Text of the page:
About the scene and clip:
This clip shows five scenes from the “Teaching Medieval Romance through Video Performance” video of The Romance of the Rose or of Guillaume de Dole. The first scene shows rejoicing, dancing and singing in the court of the Emperor Conrad. In the second scene, Conrad has just fallen madly in love with Lienor after hearing her beauty and virtue praised by Jouglet, and he sings about his love while Jouglet plays the vielle. The third scene shows Lienor singing a “chanson de toile” (a weaving song) for her family and guests. These three scenes emphasize the ways in which songs sung by the characters in the romance, along with instrumental music and dancing, have been inserted by the poet into the narrative. This video takes special interest in the musical dimension of The Romance of the Rose or of Guillaume de Dole. In the fifth scene, the narrator (Jouglet) reads the text aloud while manuscript illuminations illustrate the romance account of a great tournament at St. Trond and instrumental music creates the appropriate ambiance of sound.
About the work:
The Romance of the Rose or of Guillaume de Dole is a verse romance in octosyllabic rhymed couplets, composed by Jean Renart in northern France early in the 13th century. This is apparently the first romance into which songs were inserted. These songs, representing some thirty-five lyric genres, are represented as sung by the minstrel Jouglet and by various characters. The romance itself recounts the love from afar of the Emperor Conrad for Lienor and his desire to marry her; it also tells of his friendship for her brother, Guillaume. False accusations by the evil seneschal (a high court official) threaten Lienor’s marriage to the Emperor, but she cleverly foils the seneschal, regains her honor, and contrives her wedding and a happy ending.
About the genre:
Medieval romances are typically long narratives of love and adventure in which an aristocratic hero (or occasionally a heroine) proves himself in combat and courtship. Medieval romance arose in France and Anglo-Norman England in the 12th century and spread through Western and even Eastern Europe. Many early romances tell the stories of knights and ladies at King Arthur’s court. In the 12th and 13th centuries, romances are composed in verse (typically octosyllabic rhymed couplets), and are commonly performed aloud from memory by minstrels; romances are also sometimes read aloud. In the 13th century, some romances begin to be written in prose; public and private readings become more frequent.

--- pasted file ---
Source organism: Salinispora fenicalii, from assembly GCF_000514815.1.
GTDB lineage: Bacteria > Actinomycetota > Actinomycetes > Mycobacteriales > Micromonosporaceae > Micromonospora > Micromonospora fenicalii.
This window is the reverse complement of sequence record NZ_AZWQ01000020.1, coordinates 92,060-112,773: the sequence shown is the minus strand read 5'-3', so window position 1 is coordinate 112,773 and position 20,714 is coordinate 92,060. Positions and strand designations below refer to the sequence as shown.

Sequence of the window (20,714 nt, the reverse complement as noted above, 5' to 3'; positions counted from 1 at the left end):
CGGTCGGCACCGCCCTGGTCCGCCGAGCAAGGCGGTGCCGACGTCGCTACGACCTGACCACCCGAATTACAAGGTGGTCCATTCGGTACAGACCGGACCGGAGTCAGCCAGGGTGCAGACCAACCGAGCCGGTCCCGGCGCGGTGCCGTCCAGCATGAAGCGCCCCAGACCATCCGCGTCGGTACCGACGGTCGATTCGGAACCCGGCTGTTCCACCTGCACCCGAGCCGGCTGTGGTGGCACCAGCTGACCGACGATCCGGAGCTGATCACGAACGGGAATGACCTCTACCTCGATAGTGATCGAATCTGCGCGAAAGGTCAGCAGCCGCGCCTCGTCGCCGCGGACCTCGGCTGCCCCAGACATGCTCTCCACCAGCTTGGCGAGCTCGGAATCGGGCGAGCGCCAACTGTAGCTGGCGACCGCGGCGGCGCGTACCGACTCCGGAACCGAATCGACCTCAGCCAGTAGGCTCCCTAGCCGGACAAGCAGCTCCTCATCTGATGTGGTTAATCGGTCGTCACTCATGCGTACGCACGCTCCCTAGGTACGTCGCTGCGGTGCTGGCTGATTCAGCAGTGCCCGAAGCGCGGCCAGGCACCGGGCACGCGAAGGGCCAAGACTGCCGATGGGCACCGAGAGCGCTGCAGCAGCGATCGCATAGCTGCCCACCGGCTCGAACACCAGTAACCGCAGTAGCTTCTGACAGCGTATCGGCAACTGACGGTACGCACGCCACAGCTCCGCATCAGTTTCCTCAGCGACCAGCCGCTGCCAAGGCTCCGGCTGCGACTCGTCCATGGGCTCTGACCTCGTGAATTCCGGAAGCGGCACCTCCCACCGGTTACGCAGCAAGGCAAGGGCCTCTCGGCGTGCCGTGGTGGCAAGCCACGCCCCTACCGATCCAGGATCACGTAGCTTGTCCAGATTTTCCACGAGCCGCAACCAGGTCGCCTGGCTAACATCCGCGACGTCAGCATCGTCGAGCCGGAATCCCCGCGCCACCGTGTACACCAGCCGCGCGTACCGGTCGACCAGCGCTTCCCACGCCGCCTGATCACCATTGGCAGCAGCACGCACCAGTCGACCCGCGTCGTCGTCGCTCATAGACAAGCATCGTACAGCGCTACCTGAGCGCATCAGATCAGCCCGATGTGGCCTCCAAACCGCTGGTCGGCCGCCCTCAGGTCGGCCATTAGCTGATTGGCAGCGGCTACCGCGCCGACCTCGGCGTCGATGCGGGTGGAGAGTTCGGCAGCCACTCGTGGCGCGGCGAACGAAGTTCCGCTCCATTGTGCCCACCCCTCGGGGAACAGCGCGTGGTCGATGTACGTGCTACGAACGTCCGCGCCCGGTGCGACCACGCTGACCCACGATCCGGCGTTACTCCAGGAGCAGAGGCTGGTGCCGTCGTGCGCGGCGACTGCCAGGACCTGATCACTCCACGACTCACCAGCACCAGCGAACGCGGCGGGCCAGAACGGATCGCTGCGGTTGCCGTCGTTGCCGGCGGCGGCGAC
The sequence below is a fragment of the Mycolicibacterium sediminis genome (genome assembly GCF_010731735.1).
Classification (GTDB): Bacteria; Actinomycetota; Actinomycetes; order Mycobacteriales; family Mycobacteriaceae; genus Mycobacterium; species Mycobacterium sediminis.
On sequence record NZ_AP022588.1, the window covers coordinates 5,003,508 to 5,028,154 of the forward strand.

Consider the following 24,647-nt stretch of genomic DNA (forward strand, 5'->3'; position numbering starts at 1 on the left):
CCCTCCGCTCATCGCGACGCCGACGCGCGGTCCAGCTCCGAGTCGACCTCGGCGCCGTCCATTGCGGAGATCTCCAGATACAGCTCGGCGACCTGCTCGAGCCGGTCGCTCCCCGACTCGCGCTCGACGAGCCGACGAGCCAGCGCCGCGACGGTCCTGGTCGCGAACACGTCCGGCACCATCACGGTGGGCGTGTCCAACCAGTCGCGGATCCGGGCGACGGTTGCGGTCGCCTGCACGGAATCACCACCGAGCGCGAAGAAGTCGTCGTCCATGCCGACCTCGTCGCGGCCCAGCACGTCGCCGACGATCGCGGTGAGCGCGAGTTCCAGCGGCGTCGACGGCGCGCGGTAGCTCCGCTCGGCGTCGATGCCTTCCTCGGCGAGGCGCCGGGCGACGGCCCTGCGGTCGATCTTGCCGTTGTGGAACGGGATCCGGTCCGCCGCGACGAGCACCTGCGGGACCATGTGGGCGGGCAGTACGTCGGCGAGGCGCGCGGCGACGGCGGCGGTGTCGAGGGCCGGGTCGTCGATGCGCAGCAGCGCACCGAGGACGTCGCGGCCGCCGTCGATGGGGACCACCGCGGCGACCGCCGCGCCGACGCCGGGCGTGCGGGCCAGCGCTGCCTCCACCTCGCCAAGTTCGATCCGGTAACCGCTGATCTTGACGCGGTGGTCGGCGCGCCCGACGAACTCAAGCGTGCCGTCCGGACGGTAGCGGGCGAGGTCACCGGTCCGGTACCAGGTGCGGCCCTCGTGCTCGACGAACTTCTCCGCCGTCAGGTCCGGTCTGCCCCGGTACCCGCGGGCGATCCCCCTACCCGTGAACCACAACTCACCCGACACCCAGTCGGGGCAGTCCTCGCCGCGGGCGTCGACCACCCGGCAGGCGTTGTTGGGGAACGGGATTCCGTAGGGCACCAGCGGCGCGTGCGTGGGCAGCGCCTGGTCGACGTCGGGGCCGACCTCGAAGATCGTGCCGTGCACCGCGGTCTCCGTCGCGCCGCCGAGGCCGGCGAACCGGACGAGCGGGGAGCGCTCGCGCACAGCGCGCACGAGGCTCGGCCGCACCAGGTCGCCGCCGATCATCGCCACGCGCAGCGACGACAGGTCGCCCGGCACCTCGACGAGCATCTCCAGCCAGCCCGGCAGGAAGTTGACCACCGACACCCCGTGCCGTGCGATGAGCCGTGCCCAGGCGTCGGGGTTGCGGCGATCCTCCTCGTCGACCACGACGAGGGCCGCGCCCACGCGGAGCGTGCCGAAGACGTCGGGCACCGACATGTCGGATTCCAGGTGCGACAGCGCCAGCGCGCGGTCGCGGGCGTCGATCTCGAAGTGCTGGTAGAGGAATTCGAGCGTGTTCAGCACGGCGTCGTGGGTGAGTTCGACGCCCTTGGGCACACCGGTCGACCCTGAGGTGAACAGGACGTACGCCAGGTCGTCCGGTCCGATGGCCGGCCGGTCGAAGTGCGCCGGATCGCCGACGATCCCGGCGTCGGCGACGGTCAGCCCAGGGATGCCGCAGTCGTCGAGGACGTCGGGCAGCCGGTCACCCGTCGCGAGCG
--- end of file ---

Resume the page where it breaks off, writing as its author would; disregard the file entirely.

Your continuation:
About the edition/translation:
Text translated and abridged by Switten. Original: Le roman de la Rose ou de Guillaume de Dole, ed. Félix Lecoy, Paris, Champion, 1966. See also the dual-language (Old French/English) edition, Le roman de la rose ou de Guillaume de Dole/The Romance of the Rose or of Guillaume de Dole, ed./trans. Regina Psaki, New York, Garland, 1995.
About the performer/ensemble:
The Folger Consort, based in Washington DC and associated with the Folger Library, is a chamber music ensemble which plays music from the 12th to the 18th century; the instrumentalists are often joined by guest singers. The performers were (1993) and remain (2004) professional actors and singers who perform widely, often with ensembles such as the Folger Consort and Hesperus. Their updated bios are available online.
About the production:
This multi-scene clip is drawn from “Teaching Medieval Romance through Video Performance,” a project supported by the National Endowment for the Humanities and Mount Holyoke College. Project directors were Margaret Switten and Robert Eisenstein; stage direction was by Michael Tolaydo. Production: Sheffield Audio-Video Productions, 1993; Robert Bender, video producer. A copy of this video is available at the Avery Fisher Center in Bobst Library at New York University.